I have often said when I die I want to die and be buried in Scotland in fact on the Isle of Mull and Iona. This has to be the most beautiful place on earth. I am so in love with the people, the scenery and especially the history. Everyday I think about it in some way, longing to visit there again if only it would be tomorrow.
I would love to go and stand where I once stood before, like so many before me, take in the salt air, the setting sun on my face, the endless miles of green grass and grazing sheep. I am not sure if I really appreciated it as much as I do now, or when I look at my pictures. And when I talk to people who have come back from visiting there I long to hear their stories about where they have been.
Here are a few of the pictures that make my heart sing and I long for the next time I can visit my adopted home.
Once you leave the ferry this is the spectacular view you see.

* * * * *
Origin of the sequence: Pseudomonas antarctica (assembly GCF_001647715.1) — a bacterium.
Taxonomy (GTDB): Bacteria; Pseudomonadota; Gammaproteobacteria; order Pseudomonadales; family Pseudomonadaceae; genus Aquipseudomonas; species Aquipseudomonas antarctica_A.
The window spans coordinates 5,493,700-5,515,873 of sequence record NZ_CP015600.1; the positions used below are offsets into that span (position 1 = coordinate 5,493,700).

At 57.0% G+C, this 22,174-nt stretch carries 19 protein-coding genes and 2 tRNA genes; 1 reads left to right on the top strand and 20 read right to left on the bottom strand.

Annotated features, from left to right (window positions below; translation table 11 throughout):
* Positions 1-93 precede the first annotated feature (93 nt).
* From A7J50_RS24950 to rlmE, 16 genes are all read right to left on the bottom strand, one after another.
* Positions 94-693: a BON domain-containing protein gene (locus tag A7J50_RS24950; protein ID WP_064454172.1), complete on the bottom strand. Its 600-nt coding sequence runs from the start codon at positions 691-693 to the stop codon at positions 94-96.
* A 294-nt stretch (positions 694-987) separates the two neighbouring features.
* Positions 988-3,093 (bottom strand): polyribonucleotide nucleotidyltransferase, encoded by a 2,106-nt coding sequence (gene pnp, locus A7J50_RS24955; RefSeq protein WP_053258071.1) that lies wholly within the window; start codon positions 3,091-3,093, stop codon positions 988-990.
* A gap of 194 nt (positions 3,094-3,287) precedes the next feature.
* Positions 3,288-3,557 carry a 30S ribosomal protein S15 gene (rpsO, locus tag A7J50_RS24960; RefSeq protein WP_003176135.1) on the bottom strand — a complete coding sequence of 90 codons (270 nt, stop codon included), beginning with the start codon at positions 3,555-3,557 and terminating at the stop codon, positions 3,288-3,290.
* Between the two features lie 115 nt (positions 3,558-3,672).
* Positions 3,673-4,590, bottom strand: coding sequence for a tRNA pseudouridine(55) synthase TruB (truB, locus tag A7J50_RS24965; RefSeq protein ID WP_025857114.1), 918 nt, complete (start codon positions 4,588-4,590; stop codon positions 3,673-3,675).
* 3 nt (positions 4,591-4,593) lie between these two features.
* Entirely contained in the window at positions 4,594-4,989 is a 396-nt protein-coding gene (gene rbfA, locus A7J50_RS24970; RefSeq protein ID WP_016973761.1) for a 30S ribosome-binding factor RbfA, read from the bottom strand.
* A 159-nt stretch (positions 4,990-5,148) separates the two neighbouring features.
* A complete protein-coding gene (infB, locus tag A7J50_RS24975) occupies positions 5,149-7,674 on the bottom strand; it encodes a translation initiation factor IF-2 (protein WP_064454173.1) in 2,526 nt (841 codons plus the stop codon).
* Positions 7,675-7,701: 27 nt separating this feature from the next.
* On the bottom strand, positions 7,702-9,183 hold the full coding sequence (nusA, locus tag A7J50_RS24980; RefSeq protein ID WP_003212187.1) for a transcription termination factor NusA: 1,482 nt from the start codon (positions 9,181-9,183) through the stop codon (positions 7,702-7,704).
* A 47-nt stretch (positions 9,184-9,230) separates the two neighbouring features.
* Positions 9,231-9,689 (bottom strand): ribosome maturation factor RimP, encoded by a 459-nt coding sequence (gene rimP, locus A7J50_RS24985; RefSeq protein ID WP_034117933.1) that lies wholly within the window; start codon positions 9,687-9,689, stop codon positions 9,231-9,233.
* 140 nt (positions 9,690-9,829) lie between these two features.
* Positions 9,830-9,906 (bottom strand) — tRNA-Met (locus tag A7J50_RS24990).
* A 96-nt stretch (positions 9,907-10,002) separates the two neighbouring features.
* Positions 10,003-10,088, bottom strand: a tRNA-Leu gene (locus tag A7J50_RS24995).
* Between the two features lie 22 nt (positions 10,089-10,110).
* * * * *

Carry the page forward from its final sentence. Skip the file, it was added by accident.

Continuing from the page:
Iona Nunnery see more about it here
The picturesque Nunnery ruins, with their tranquil cloister garden, are close by the ferry landing. The Iona Nunnery was once a Benedictine convent, established in 1203, with Beatrice, daughter of Somerled, as first prioress. The pink granite walls that remain are amongst the best examples of a medieval nunnery left in Britain.
I love this shot just because of what I see through the window.
I love how the focus changes from the beautiful planter to the stretch of green grass.
It was hard enough not just lying in the grass with this little fellow.
Inside the Iona Abbey see more here
Iona Abbey is one of Scotland’s most historic and sacred sites. The abbey was founded by St Columba in 563 AD. As a celebrated focus for Christian pilgrimage, Iona retains its spiritual atmosphere and remains an enduring symbol of worship.
One of the many windows in the Abbey so beautiful see another example here
Today people still worship here
Outside the Abbey see more here
This is one of favorite pics, it also includes my husband so that makes it extra special.
The entrance to the Abbey